Disclosure: Nothing to disclose.


Adam E Schussheim, MD Cardiac Specialists, PC

Adam E Schussheim, MD is a member of the following medical societies: American College of Cardiology, American Society of Echocardiography, American Society of Hypertension, American Society of Nuclear Cardiology

Disclosure: Nothing to disclose.

Specialty Editor Board

Francisco Talavera, PharmD, PhD Adjunct Assistant Professor, University of Nebraska Medical Center College of Pharmacy; Editor-in-Chief, Medscape Drug Reference

Disclosure: Received salary from Medscape for employment. for: Medscape.

Marschall S Runge, MD, PhD Charles and Anne Sanders Distinguished Professor of Medicine, Chairman, Department of Medicine, Vice Dean for Clinical Affairs, University of North Carolina at Chapel Hill School of Medicine

Marschall S Runge, MD, PhD is a member of the following medical societies: American Physiological Society, American Society for Clinical Investigation, American Society for Investigative Pathology, Association of American Physicians, Texas Medical Association, Southern Society for Clinical Investigation, American Federation for Clinical Research, Association of Professors of Medicine, Association of Professors of Cardiology, American Association for the Advancement of Science, American College of Cardiology, American College of Physicians-American Society of Internal Medicine, American Federation for Medical Research, American Heart Association

Disclosure: Received honoraria from Pfizer for speaking and teaching; Received honoraria from Merck for speaking and teaching; Received consulting fee from Orthoclinica Diagnostica for consulting.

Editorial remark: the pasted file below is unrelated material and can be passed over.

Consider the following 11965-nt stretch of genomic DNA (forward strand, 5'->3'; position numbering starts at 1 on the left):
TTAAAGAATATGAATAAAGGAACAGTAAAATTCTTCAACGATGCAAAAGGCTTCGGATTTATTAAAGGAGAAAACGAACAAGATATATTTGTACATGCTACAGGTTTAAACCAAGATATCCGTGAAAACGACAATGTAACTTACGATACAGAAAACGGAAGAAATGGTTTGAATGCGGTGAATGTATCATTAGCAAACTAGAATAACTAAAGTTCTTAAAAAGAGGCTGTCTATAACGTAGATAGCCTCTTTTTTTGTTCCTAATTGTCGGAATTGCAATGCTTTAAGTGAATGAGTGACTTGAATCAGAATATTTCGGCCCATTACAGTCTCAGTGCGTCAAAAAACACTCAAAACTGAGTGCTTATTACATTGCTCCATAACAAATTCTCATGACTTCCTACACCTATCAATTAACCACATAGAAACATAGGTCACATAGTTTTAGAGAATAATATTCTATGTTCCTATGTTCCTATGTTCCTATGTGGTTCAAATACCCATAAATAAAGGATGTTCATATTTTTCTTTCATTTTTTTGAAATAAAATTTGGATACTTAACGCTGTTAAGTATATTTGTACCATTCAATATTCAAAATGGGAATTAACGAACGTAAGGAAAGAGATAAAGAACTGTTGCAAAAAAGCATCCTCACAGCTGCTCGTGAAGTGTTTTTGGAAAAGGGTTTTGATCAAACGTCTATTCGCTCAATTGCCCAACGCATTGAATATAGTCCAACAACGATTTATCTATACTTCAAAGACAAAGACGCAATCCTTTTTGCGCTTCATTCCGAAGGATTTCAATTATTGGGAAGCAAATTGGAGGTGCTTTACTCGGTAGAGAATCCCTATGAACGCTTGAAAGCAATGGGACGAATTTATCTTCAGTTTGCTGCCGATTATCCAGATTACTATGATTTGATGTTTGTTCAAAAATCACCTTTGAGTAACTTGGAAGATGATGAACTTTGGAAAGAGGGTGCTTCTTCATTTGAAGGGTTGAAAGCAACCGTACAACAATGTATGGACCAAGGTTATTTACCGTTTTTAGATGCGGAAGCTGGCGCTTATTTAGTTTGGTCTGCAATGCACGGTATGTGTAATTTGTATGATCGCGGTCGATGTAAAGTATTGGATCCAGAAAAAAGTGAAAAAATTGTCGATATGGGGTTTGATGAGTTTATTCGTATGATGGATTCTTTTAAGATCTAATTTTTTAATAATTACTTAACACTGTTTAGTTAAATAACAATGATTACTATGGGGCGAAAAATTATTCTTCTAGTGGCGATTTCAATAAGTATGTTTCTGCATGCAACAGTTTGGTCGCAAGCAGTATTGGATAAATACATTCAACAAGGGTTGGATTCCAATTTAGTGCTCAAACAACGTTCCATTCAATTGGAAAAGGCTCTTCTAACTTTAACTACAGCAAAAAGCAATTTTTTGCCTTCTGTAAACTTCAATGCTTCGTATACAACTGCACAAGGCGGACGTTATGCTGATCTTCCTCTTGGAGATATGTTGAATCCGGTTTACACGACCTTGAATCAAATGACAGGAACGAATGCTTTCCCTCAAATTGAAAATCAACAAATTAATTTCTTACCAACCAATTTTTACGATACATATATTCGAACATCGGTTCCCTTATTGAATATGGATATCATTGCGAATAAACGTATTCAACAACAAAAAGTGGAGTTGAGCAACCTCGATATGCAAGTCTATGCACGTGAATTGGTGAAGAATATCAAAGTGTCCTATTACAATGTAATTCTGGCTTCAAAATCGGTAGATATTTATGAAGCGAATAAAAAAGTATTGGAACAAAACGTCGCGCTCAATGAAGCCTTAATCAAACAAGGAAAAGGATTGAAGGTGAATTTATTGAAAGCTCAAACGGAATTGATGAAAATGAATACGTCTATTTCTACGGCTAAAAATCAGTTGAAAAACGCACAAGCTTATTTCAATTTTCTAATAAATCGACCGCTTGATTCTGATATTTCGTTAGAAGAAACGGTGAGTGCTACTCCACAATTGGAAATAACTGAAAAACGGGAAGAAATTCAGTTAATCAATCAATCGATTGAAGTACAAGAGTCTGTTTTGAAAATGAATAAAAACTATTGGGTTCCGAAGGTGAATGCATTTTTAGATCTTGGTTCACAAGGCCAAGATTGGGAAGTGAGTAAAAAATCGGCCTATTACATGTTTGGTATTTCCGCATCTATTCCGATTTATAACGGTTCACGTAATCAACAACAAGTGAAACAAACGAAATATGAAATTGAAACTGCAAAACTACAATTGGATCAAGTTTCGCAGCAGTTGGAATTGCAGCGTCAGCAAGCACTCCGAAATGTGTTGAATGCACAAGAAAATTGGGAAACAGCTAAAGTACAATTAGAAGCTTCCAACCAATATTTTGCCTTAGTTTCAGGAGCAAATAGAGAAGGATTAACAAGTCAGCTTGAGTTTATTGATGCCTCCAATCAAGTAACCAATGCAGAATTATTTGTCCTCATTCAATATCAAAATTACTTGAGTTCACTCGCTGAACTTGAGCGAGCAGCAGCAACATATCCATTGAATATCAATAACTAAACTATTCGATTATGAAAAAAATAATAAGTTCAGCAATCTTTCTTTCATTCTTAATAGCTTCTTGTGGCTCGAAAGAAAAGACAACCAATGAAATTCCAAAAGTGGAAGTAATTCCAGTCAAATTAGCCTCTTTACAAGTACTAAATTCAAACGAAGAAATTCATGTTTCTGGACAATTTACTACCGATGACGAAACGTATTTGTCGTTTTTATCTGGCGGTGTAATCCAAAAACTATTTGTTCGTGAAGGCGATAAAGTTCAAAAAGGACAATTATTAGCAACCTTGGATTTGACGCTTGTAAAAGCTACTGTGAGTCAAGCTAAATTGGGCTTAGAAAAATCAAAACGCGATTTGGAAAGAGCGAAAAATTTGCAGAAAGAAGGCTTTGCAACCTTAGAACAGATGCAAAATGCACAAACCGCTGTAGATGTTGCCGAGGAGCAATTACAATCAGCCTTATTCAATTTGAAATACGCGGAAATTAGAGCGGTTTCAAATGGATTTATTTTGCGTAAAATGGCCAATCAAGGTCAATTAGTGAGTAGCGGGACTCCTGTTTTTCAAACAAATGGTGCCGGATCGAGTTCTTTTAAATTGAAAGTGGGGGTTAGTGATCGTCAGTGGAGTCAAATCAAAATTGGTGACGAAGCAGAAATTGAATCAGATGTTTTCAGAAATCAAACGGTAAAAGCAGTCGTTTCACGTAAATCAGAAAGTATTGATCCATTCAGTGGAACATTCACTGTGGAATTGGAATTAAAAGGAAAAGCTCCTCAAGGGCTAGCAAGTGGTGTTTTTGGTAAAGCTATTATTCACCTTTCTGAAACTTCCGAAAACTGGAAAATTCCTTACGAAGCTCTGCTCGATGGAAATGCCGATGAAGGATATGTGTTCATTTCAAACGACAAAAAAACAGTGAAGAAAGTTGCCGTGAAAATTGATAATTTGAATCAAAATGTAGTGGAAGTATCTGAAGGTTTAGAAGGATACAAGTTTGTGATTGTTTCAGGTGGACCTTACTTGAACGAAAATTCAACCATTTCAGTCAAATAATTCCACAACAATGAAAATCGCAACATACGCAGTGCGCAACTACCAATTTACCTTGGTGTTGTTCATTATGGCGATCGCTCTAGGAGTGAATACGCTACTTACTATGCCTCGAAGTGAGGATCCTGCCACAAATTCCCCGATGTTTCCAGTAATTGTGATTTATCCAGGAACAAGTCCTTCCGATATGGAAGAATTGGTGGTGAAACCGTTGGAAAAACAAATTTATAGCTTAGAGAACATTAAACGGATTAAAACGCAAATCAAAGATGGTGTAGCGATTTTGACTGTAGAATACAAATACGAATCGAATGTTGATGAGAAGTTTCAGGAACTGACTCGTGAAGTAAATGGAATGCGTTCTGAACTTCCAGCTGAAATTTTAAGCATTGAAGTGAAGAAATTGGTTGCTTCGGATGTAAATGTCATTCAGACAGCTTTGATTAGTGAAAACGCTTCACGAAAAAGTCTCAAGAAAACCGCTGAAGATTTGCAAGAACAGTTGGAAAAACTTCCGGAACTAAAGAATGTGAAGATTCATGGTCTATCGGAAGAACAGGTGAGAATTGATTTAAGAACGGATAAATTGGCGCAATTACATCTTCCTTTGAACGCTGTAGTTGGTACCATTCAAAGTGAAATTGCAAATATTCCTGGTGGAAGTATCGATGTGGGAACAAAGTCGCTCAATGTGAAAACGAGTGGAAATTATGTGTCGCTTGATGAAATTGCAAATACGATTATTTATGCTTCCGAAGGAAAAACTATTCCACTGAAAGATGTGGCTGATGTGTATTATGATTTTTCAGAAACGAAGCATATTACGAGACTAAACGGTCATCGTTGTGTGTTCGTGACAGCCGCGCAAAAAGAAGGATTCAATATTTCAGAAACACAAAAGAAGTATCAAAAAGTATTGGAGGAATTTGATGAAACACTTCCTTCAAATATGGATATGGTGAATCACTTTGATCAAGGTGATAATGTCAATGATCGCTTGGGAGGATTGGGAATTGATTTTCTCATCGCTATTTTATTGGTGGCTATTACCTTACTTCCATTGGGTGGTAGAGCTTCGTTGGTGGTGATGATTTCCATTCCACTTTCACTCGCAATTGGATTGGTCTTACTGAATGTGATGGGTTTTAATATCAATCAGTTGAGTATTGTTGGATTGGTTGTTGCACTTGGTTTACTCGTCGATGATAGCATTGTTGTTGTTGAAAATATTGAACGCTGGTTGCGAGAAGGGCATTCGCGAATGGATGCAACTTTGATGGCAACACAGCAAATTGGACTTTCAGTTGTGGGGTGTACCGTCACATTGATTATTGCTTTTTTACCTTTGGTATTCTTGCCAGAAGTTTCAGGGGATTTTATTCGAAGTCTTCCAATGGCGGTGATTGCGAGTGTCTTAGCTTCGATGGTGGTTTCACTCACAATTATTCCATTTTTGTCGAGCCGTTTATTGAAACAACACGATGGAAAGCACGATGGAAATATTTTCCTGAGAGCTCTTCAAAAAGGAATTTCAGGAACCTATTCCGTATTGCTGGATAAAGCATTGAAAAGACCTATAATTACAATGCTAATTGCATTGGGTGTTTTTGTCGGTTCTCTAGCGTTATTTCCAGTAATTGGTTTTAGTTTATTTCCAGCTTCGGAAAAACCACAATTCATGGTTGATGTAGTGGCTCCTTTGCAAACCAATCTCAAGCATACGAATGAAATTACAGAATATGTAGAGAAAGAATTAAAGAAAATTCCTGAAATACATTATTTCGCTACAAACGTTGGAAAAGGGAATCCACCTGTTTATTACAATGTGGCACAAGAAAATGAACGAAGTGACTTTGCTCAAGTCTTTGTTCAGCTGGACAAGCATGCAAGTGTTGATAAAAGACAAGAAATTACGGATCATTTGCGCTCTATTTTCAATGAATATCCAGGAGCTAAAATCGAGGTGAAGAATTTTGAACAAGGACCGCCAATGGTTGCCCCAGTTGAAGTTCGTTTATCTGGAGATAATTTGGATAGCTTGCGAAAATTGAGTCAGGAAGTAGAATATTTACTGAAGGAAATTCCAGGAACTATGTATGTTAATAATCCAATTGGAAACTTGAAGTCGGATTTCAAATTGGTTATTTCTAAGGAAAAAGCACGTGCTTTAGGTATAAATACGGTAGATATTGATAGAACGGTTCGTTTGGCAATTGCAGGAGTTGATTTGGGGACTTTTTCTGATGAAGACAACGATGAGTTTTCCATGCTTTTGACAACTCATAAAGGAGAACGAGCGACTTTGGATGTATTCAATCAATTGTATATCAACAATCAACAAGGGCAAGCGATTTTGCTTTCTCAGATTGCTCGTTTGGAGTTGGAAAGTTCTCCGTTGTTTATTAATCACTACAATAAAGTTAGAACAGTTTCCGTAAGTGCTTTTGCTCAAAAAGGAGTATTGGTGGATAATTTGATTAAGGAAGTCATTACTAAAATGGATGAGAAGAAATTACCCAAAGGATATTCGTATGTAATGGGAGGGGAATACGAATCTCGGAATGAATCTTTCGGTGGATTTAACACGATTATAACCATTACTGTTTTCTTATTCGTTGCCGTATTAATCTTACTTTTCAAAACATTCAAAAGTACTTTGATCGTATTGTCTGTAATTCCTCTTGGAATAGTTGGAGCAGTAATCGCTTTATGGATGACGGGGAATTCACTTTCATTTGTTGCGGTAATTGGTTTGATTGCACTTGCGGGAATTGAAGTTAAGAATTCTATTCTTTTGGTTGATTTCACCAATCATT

Chief Editor

Richard A Lange, MD, MBA President, Texas Tech University Health Sciences Center, Dean, Paul L Foster School of Medicine

Richard A Lange, MD, MBA is a member of the following medical societies: Alpha Omega Alpha, American College of Cardiology, American Heart Association, Association of Subspecialty Professors

Disclosure: Nothing to disclose.

Additional Contributors

Justin D Pearlman, MD, ME, PhD, FACC, MA Chief, Division of Cardiology, Director of Cardiology Consultative Service, Director of Cardiology Clinic Service, Director of Cardiology Non-Invasive Laboratory, Chair of Institutional Review Board, University of California, Los Angeles, David Geffen School of Medicine

Justin D Pearlman, MD, ME, PhD, FACC, MA is a member of the following medical societies: American College of Cardiology, International Society for Magnetic Resonance in Medicine, American College of Physicians, American Federation for Medical Research, Radiological Society of North America

Disclosure: Nothing to disclose.


Alan D Forker, MD Professor of Medicine, University of Missouri at Kansas City School of Medicine; Director, Outpatient Lipid Diabetes Research, MidAmerica Heart Institute of St Luke's Hospital

Disclosure: Nothing to disclose.